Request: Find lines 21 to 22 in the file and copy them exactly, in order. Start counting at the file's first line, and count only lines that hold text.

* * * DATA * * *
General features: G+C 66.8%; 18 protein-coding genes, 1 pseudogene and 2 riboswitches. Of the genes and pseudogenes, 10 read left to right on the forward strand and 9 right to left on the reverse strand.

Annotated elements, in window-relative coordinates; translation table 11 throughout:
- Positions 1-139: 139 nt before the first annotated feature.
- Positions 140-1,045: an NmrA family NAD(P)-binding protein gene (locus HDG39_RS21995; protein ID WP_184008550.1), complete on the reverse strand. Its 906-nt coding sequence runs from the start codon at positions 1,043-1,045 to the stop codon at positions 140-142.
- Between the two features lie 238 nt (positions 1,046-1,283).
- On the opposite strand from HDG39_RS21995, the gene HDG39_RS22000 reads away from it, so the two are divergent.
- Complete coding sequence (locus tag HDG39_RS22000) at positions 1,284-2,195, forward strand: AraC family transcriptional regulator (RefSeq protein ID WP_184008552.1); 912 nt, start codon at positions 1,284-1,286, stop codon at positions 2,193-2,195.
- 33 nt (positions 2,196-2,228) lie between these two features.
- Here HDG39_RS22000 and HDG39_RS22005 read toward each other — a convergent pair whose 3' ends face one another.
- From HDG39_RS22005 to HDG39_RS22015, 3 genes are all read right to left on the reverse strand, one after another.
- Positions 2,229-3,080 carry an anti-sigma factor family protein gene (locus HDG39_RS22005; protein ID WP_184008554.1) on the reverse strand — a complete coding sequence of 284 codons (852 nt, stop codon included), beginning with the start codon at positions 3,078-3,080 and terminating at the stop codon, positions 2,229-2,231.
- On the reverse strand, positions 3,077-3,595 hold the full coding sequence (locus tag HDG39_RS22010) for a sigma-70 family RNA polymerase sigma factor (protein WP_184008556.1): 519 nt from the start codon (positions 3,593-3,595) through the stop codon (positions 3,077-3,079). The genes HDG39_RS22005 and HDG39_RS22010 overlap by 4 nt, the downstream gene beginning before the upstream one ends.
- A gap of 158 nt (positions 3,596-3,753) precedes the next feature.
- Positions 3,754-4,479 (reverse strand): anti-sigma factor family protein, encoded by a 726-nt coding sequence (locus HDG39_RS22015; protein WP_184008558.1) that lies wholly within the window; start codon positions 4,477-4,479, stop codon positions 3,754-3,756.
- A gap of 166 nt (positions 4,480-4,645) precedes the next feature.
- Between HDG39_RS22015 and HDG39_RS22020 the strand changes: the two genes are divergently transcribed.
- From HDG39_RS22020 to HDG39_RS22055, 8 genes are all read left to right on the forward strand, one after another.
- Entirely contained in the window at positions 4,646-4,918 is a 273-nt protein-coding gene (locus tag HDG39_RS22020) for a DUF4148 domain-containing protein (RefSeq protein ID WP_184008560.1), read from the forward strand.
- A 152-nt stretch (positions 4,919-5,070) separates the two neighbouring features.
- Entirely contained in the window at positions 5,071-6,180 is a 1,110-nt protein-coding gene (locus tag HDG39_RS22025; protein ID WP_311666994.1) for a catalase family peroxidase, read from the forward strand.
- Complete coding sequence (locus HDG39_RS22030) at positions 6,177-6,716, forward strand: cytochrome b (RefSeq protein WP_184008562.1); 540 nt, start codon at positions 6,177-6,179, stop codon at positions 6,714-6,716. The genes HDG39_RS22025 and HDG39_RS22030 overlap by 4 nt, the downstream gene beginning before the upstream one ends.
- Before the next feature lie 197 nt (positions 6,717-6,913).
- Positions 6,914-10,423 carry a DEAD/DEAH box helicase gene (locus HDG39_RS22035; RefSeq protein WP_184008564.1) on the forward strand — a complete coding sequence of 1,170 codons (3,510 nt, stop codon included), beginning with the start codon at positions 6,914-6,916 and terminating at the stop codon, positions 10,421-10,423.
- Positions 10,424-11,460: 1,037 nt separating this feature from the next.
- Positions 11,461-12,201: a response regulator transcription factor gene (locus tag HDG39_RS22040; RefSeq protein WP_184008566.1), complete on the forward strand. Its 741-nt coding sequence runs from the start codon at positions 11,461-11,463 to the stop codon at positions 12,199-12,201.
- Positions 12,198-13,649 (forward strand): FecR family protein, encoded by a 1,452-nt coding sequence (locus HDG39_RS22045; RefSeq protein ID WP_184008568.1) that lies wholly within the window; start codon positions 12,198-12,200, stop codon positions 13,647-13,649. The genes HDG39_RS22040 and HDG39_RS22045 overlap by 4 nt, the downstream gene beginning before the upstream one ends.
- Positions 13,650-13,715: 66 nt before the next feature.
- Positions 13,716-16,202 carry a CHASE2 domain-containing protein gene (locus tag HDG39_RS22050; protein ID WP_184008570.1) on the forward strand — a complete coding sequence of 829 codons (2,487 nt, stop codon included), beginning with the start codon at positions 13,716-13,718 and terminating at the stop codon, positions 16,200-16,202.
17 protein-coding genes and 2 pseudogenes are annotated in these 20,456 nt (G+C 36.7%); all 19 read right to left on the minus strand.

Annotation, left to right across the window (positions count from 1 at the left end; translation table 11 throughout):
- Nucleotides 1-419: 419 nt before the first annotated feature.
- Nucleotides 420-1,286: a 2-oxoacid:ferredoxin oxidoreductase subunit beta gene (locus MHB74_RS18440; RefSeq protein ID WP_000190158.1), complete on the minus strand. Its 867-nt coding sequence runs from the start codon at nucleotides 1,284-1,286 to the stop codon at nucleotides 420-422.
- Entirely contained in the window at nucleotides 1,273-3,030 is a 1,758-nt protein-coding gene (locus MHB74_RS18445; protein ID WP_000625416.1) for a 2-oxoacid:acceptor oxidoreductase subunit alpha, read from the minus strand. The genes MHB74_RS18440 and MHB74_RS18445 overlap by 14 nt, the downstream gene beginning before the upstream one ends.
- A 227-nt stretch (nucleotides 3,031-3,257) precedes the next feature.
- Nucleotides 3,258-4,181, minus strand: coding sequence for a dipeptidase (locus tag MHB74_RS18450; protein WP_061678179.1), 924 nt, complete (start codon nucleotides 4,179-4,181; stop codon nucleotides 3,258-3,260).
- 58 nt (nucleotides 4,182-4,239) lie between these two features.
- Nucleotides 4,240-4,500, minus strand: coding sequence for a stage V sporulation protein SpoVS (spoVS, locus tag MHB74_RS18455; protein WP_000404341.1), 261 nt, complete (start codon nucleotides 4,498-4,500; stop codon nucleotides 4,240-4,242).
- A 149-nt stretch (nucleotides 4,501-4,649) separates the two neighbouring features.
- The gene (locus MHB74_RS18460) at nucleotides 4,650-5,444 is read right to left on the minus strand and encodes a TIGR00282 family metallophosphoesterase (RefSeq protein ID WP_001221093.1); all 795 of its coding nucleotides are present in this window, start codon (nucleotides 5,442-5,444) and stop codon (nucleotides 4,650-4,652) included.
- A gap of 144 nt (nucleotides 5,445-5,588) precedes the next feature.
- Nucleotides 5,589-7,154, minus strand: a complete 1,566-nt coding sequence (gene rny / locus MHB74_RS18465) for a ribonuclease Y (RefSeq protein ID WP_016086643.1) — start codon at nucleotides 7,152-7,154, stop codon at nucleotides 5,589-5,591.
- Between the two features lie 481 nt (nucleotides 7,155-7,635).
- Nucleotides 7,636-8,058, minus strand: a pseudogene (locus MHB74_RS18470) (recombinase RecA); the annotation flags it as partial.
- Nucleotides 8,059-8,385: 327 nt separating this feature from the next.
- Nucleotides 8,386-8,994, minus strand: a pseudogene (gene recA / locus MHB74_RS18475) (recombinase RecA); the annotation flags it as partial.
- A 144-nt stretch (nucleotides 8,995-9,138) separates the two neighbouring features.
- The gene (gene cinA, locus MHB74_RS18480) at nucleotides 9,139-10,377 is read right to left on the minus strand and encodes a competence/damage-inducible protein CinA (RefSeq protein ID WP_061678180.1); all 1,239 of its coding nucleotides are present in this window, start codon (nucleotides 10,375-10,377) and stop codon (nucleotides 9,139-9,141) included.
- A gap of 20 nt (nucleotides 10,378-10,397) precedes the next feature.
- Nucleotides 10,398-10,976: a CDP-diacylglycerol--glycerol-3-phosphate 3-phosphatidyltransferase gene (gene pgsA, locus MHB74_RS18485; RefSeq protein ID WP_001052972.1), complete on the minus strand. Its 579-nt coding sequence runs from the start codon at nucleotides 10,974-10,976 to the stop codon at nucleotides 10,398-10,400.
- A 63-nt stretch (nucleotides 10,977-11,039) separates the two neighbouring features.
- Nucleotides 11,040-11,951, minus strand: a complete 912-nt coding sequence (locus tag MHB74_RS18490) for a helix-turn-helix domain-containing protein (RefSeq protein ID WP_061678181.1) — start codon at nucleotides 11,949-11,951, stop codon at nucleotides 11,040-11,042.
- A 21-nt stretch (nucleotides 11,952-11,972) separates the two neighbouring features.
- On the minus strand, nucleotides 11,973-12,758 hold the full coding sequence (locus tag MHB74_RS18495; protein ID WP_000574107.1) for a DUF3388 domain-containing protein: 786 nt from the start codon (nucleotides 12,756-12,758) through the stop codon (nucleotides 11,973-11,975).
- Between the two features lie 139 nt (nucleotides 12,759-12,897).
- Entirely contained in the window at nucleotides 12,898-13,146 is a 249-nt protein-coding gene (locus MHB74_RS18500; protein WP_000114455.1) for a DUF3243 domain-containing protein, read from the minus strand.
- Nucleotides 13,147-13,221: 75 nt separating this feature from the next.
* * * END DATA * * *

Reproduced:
- Complete coding sequence (locus HDG39_RS22030) at positions 6,177-6,716, forward strand: cytochrome b (RefSeq protein WP_184008562.1); 540 nt, start codon at positions 6,177-6,179, stop codon at positions 6,714-6,716. The genes HDG39_RS22025 and HDG39_RS22030 overlap by 4 nt, the downstream gene beginning before the upstream one ends.
- Before the next feature lie 197 nt (positions 6,717-6,913).